The study was undertaken in eight endemic districts of Orissa, India, to find the members of the species complexes
of Anopheles culicifacies
and Anopheles fluviatilis
distribution patterns. The study area included six forested districts (Keonjhar, Angul, Dhenkanal, Ganjam, Nayagarh and Khurda) and two non-forested coastal districts
(Puri and Jagatsingpur) studied over a period of two years (June 2007-May 2009). An. culicifacies
A, B, C and D and
S and T sibling species were reported. The prevalence of An. culicifacies
A ranged from 4.2-8.41%, B
from 54.96-76.92%, C from 23.08-33.62% and D from 1.85-5.94% (D was reported for the first time in Orissa, except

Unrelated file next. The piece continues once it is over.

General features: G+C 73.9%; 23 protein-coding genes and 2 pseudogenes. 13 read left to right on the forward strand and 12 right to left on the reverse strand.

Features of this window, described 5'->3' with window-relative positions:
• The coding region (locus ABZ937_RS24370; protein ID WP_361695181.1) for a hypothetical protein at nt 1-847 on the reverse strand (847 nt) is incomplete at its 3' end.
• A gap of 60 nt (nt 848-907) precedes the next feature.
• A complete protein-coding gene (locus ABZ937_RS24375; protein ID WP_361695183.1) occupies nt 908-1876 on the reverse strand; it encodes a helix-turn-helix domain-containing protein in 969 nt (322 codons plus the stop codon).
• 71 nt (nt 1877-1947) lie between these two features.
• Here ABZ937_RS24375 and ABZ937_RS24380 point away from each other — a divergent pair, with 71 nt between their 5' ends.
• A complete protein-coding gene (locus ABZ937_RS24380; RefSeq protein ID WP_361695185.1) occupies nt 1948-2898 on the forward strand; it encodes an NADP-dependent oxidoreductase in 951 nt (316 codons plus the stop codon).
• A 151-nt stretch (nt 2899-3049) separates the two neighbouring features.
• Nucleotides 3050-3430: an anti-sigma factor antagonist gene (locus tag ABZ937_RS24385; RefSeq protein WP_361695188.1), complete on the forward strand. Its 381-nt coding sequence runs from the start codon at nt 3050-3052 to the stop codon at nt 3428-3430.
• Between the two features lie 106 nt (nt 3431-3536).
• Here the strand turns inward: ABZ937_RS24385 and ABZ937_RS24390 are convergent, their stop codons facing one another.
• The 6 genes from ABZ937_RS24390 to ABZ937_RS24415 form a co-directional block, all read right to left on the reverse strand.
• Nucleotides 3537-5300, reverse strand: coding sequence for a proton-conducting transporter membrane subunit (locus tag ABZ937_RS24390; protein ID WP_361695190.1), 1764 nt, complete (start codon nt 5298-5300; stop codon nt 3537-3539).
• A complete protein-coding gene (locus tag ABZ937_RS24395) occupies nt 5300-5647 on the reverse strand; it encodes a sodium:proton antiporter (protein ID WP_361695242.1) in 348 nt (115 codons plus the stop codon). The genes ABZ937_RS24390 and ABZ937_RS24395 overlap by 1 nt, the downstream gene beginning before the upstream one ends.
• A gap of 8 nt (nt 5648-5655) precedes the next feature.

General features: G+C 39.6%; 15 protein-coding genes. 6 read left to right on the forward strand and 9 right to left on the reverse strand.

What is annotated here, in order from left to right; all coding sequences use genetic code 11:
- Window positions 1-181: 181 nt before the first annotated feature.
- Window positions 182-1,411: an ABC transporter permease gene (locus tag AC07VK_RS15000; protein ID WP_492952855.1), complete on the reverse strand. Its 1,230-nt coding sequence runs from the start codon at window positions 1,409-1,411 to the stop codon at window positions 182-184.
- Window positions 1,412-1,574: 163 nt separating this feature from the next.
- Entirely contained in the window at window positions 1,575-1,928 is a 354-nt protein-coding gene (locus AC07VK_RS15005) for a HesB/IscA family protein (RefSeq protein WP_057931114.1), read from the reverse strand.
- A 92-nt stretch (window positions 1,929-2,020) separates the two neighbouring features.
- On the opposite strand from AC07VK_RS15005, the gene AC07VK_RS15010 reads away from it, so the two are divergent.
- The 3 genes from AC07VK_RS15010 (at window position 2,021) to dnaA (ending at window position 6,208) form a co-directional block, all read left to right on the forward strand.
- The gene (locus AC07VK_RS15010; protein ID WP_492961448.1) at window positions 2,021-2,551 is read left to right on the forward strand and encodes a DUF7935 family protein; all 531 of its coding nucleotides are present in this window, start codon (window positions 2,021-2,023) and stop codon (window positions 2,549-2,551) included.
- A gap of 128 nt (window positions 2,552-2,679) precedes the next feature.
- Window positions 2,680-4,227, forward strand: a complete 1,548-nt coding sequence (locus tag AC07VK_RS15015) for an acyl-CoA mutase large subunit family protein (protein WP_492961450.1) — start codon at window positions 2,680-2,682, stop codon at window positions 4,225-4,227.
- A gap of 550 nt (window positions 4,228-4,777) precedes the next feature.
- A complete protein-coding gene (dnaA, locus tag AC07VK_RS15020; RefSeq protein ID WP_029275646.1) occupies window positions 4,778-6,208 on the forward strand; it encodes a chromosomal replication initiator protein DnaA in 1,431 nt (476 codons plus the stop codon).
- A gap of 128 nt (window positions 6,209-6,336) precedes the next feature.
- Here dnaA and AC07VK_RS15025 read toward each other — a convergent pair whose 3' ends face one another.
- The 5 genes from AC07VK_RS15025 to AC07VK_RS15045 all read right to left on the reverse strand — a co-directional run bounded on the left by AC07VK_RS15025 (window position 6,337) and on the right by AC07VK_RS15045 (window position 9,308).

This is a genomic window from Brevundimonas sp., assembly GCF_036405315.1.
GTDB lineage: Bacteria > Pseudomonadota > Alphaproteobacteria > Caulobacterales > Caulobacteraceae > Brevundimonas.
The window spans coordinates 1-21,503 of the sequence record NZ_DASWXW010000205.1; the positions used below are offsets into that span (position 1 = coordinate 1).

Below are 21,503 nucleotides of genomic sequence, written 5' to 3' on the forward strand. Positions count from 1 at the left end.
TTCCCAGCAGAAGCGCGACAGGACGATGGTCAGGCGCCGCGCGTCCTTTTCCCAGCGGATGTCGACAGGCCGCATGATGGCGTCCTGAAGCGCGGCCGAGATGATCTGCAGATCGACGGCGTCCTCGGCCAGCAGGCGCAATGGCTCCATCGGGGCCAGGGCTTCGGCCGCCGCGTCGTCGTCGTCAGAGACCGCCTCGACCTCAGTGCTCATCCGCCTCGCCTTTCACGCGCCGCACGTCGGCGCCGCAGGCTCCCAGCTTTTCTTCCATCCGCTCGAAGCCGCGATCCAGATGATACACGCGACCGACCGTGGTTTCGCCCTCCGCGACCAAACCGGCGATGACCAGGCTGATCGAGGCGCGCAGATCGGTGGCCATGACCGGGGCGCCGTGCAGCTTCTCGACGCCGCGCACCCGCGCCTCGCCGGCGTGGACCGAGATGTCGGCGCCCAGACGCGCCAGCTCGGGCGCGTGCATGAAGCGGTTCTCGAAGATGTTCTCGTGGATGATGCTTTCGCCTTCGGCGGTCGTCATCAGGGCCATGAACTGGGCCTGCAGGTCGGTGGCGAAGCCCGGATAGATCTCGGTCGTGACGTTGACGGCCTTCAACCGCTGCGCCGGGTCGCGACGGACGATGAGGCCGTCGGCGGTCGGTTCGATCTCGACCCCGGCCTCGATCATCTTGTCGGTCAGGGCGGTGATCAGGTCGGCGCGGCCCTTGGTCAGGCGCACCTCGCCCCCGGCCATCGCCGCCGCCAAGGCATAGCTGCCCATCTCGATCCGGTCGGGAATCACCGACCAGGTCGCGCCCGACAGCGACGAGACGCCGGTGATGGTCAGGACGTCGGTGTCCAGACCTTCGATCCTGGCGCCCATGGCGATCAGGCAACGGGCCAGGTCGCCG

for occurrences in the Khurda and Nayagarh districts). The anthropophilic indices (AI) were 3.2-4.8%, 0.5-1.7%, 0.7-
1.37% and 0.91-1.35% for A, B, C and D, respectively, whereas the sporozoite rates (SR) were 0.49-0.54%, 0%, 0.28-
0.37% and 0.41-0.46% for A, B, C and D, respectively. An. fluviatilis
showed a similarly varied distribution pattern in
which S was predominant (84.3% overall); its AI and SR values ranged from 60.7-90.4% and 1.2-2.32%, respectively.
The study observed that the co-existence of potential vector sibling species of An. culicifacies
(A, C and D) and An.
S (> 50%) was responsible for the high endemicity of malaria in forested districts such as Dhenkanal,
Keonjhar, Angul, Ganjam, Nayagarh and Khurda (> 5% slide positivity rate). Thus, the epidemiological scenario for
malaria is dependent on the distribution of the vector sibling species and their vectorial capacity.